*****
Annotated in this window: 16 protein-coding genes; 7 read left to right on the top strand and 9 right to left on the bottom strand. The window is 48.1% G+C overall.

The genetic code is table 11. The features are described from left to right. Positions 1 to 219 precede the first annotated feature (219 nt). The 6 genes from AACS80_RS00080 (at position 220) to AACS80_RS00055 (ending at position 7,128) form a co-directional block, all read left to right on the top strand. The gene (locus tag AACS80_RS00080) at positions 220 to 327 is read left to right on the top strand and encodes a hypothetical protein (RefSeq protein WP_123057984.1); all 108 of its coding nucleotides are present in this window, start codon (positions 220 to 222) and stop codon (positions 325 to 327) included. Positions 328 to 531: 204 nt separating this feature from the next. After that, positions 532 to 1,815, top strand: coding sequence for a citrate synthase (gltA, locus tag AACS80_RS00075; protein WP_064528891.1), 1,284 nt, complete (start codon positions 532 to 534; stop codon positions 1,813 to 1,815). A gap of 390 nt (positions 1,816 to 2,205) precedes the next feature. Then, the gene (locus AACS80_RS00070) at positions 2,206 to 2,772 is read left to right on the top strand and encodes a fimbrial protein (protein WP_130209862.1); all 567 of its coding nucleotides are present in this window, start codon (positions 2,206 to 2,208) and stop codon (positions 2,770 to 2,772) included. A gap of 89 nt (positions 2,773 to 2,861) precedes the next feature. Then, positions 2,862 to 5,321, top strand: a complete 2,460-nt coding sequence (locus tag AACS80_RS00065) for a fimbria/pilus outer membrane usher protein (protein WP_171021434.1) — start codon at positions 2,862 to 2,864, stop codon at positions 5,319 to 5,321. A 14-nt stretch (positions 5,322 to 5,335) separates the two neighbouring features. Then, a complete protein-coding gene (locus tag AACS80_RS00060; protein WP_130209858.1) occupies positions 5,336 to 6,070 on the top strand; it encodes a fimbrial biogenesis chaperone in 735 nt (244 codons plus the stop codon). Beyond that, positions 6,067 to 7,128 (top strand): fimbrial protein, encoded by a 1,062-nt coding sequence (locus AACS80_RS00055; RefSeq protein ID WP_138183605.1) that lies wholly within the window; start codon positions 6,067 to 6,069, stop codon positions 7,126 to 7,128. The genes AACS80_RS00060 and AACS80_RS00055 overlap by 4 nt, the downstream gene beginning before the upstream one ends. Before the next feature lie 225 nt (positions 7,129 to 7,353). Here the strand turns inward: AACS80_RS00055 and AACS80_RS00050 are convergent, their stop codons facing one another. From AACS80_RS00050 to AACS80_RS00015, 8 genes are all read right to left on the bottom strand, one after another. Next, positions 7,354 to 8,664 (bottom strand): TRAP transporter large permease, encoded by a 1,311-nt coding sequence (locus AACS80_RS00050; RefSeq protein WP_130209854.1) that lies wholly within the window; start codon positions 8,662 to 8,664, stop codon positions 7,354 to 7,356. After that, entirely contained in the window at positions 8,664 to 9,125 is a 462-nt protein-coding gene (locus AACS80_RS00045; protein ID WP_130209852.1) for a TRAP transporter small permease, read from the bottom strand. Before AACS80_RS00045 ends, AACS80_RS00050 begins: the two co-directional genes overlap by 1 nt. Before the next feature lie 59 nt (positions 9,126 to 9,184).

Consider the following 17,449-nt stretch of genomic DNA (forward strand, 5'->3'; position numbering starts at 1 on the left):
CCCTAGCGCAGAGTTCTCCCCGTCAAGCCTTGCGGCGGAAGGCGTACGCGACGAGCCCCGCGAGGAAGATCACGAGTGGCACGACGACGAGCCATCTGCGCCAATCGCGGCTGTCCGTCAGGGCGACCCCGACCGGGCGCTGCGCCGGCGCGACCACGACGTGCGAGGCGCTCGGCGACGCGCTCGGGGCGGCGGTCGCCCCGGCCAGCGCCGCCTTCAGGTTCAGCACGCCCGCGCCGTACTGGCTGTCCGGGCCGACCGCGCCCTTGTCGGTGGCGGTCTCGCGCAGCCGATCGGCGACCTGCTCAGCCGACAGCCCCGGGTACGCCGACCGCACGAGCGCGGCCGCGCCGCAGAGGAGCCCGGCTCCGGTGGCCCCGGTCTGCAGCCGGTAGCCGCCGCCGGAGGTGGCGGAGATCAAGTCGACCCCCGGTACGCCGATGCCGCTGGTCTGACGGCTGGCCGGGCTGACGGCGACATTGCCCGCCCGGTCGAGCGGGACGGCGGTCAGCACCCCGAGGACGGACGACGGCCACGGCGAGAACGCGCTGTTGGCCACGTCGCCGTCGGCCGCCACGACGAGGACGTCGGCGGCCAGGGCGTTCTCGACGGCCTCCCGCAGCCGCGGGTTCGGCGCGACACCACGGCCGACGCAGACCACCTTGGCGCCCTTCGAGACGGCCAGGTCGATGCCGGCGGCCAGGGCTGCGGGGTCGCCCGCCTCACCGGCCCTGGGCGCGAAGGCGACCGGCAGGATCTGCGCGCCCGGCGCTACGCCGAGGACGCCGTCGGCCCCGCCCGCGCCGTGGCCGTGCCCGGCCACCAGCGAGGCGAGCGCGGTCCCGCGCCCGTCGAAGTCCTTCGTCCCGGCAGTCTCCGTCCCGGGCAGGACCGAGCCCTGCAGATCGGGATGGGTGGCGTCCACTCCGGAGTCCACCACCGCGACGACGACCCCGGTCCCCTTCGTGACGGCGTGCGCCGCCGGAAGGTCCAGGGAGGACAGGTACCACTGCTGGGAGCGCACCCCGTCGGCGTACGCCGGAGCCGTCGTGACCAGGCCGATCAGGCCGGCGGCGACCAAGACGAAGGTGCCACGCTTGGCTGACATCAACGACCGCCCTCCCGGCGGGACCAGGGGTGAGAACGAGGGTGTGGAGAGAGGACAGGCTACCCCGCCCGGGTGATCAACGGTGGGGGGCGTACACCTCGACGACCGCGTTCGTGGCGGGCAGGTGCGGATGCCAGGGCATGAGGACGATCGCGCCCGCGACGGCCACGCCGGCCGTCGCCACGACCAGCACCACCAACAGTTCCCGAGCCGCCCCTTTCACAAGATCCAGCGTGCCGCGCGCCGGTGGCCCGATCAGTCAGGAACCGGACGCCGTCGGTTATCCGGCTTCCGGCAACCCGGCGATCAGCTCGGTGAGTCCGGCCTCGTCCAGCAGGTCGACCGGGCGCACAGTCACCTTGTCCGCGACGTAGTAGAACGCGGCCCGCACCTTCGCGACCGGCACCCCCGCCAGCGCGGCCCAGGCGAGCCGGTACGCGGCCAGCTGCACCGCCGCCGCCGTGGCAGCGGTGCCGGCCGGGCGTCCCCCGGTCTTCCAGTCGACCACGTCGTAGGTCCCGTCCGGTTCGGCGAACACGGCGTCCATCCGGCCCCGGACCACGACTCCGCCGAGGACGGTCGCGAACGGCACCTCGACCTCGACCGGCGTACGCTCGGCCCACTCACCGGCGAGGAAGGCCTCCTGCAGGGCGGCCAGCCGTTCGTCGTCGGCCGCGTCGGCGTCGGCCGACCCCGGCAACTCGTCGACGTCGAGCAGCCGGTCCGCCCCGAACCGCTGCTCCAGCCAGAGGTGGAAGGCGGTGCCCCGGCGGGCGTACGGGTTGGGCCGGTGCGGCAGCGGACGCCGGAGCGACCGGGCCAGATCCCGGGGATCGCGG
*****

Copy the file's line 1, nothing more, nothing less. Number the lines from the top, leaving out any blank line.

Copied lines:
Annotated in this window: 16 protein-coding genes; 7 read left to right on the top strand and 9 right to left on the bottom strand. The window is 48.1% G+C overall.